Boxing Day, 2012. When you try to figure out the twelve days of Christmas, Boxing Day is probably one of them. Boxing Day started out as a day when the leisure class gave their servants a day off with a box of goodies. The day has morphed to a day when you box up old stuff that you have replaced with new stuff at Christmas and give that box of stuff to someone less fortunate. What a perfect plan, clean the old stuff out of your house and make someone happy with, what to someone else, is new stuff. Of course, if you got a Rock’em Sock’em Robots for Christmas, Boxing Day has an entirely different meaning. There are multiple opportunities to give at Walt Disney World. Some people save toiletries at WDW and donate them to Give Kids The World. GKTW also accepts cash donations, so help give some seriously ill child an opportunity to visit the World. At various locations around WDW you can donate money to Wildlife Preservation by purchasing WDW Wildlife Conservancy Badges and supporting different aspects of Disney Wildlife care.
Notice on Allison's Ticket Lanyard: A Disney Wildlife Conservancy Badge.
The Erie Canal opened in 1825 and made New York City a major world port. The canal traversed New York between New York City and Buffalo, allowing passage to what was then the Western Frontier by opening access to the Great Lakes. In 1824, before the canal was completed, a detailed Pocket Guide for the Tourist and Traveler, Along the Line of the Canals, and the Interior Commerce of the State of New York, was published for the benefit of travelers and land speculators—possibly America's first tour guide. Work was completed on October 26, 1825. The event was marked by a statewide "Grand Celebration," culminating in successive cannon shots along the length of the canal and the Hudson, a 90-minute cannonade from Buffalo to New York City. A flotilla of boats, led by Governor Dewitt Clinton aboard the Seneca Chief, sailed from Buffalo to New York City in ten days. Clinton then ceremonially poured Lake Erie water into New York Harbor to mark the "Wedding of the Waters." On its return trip, the Seneca Chief brought a keg of Atlantic Ocean water back to Buffalo to be poured into Lake Erie by Buffalo's Judge Samuel Wilkerson, who would later become mayor.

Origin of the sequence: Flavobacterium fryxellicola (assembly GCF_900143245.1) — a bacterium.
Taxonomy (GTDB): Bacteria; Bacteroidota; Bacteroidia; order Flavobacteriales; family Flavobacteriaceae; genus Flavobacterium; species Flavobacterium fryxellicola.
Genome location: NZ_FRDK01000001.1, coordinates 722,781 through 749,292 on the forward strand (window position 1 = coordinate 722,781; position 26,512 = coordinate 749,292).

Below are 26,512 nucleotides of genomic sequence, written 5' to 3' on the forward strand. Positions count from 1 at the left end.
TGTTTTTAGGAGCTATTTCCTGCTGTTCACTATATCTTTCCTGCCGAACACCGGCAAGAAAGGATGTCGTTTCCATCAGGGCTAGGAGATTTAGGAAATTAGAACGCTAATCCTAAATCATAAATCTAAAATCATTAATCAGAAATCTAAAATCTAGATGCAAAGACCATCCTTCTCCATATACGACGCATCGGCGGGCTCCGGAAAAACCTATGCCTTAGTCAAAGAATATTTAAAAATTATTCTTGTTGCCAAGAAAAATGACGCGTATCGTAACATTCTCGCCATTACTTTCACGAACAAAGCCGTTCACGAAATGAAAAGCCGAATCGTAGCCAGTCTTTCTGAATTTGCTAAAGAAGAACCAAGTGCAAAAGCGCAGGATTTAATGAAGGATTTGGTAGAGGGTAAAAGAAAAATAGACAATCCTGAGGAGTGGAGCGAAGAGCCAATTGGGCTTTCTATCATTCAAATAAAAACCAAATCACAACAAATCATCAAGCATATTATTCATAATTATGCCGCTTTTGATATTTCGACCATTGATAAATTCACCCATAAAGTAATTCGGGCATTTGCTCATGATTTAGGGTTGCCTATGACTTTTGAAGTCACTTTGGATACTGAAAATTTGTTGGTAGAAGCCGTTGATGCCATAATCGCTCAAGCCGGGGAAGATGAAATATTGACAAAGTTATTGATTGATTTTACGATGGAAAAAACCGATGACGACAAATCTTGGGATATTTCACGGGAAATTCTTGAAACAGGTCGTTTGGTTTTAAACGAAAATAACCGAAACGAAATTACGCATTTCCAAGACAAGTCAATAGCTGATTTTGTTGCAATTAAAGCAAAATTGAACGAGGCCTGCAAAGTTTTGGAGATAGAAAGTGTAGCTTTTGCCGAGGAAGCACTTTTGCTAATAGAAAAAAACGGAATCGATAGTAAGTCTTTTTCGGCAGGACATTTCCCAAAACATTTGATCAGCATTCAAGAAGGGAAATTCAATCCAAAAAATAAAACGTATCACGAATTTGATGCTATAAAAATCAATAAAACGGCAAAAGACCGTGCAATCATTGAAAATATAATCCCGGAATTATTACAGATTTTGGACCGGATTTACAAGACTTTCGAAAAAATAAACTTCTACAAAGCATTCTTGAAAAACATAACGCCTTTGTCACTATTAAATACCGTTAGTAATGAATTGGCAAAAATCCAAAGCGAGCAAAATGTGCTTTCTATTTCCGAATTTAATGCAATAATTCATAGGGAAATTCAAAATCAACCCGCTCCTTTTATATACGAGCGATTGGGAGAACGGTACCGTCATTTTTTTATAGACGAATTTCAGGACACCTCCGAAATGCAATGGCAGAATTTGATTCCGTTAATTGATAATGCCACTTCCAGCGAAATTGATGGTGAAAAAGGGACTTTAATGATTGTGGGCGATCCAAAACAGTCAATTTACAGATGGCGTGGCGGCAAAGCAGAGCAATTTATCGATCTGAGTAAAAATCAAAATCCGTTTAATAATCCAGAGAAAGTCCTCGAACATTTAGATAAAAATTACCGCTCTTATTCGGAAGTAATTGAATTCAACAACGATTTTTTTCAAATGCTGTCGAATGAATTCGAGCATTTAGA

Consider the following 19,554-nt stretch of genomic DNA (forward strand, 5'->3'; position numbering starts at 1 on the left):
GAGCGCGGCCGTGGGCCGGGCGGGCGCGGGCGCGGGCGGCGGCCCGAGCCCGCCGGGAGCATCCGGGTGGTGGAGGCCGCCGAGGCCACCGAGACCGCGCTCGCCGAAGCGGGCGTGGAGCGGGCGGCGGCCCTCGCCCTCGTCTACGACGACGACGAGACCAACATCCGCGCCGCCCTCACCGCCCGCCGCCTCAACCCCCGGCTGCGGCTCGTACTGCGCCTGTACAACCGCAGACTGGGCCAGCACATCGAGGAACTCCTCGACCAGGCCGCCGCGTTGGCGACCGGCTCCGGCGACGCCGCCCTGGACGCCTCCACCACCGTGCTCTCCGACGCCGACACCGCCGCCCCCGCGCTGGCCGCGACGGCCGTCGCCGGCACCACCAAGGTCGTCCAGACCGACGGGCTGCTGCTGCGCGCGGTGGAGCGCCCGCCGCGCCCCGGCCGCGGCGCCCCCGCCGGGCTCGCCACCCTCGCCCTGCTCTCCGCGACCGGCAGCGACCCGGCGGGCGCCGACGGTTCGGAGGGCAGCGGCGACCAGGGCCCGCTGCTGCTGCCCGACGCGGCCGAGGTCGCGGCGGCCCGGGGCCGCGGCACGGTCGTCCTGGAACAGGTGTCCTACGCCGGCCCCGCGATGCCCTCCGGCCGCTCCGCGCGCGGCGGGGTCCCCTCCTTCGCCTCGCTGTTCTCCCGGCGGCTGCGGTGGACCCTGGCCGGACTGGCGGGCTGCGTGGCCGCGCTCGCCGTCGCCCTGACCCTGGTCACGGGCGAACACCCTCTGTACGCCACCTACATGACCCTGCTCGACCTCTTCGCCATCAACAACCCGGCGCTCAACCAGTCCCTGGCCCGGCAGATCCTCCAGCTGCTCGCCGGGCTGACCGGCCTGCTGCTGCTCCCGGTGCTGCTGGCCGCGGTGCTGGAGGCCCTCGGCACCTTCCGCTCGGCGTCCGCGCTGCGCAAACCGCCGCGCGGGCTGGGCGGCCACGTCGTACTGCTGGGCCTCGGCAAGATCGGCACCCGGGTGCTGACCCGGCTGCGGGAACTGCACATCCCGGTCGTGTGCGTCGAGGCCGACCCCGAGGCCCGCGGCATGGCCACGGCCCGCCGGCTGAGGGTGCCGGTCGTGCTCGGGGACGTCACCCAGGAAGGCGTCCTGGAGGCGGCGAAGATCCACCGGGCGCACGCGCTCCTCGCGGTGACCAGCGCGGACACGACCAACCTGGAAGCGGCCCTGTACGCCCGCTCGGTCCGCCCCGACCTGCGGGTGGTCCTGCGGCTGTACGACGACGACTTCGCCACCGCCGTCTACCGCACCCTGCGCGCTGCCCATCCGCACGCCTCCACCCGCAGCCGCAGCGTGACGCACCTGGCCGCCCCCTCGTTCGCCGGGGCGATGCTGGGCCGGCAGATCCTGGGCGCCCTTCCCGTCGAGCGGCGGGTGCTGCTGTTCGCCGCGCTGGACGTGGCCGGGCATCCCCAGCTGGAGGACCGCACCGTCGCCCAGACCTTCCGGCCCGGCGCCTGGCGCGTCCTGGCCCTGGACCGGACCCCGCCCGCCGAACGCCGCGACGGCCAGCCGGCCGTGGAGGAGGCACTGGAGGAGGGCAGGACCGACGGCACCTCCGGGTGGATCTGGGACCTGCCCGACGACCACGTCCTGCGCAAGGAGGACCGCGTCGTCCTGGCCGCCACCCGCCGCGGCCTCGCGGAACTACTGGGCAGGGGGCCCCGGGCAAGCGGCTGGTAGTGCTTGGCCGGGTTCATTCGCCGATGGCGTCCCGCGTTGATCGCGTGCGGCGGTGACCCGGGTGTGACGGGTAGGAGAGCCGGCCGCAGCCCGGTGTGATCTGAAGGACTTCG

There are a couple of good ways to memorialize the Erie Canal at WDW, ride the Rivers of America in the Magic Kingdom that memorializes river travel in the USA, particularly travel on the Mississippi River. Another good way is the visit the Fountain of Nations at EPCOT. Just as water from Lake Erie was poured into New York Harbor and water from the Atlantic Ocean was poured into Lake Erie, water from 22 nations was poured into the Fountain of Nations in 1982; a nice symbolic way of noting that Walt Disney World unites the world in the international community of EPCOT.
The Fountain of Nations, which puts on a show every 15 minutes, is behind us.
I am wearing my very cool EPCOT Mexico Pavilion shirt my wife bought me.
Not to be a fashion critic but, Allison is wearing a Dee's Drive-In T-shirt, a local Louisa, KY treasure.
Remember, your best excuse is always: waiting for your dreams to come true.